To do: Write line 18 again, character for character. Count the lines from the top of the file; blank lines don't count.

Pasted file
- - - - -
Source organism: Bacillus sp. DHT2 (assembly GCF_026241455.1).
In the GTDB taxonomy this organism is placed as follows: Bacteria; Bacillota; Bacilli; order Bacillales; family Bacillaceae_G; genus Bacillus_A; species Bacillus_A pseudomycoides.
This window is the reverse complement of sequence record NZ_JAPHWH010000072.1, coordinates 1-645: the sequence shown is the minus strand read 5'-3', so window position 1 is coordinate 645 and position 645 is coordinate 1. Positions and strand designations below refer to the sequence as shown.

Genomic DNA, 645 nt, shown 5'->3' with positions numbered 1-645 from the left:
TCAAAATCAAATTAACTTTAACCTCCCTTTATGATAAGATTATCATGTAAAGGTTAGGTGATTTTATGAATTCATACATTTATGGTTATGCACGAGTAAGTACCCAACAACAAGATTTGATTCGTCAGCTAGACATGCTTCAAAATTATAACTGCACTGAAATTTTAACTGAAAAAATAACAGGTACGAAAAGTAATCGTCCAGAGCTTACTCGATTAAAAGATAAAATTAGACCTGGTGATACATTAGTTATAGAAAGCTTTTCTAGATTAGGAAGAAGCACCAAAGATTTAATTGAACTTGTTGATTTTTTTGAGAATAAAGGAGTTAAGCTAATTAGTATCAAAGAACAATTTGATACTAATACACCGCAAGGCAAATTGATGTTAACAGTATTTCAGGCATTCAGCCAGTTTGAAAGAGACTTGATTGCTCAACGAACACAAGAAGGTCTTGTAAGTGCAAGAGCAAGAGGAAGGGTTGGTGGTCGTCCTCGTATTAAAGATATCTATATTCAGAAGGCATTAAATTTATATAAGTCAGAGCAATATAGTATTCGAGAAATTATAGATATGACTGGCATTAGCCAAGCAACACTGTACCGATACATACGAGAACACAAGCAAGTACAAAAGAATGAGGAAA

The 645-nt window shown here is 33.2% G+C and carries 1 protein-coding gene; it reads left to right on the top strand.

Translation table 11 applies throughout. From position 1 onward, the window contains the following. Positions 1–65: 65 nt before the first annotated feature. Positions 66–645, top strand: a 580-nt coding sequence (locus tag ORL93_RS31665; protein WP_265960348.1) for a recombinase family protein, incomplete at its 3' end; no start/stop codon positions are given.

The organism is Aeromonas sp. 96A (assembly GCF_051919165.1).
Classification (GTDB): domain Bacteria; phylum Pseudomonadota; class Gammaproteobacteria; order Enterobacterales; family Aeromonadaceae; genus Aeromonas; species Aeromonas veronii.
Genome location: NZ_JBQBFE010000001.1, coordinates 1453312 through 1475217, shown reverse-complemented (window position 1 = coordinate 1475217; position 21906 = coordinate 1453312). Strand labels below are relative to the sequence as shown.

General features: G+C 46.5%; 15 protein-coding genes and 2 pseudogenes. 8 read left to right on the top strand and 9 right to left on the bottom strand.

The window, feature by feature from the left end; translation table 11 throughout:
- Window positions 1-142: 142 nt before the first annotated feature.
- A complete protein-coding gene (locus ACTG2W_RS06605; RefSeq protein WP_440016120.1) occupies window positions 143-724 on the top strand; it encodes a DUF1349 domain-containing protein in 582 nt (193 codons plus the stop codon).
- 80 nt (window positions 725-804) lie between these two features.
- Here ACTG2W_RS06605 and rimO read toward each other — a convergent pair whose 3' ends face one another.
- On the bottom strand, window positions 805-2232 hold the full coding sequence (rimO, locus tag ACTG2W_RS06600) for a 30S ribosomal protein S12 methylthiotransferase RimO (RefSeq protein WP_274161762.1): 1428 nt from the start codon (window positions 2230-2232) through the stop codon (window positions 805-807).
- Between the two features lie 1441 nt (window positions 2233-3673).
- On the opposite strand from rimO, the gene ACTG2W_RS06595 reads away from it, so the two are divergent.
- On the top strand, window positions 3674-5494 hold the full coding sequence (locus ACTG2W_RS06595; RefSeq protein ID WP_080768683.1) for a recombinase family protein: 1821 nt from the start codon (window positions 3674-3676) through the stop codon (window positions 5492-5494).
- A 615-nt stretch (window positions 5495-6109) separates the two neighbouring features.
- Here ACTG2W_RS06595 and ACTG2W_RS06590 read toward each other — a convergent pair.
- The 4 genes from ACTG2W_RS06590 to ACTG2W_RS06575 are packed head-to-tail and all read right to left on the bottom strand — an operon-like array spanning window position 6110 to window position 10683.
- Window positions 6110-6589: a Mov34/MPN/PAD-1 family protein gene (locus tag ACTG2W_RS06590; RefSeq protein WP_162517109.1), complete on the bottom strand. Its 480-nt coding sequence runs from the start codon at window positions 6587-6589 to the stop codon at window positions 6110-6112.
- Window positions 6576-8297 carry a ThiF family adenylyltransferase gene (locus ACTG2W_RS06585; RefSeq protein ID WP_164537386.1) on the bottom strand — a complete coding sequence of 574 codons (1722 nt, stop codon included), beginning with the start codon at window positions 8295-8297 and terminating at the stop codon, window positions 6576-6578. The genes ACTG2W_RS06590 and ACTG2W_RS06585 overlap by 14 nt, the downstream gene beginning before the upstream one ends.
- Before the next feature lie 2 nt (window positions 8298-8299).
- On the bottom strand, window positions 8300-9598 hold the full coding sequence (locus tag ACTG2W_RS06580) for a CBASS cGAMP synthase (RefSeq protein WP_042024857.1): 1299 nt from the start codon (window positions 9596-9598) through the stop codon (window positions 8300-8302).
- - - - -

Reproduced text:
- Between the two features lie 1441 nt (window positions 2233-3673).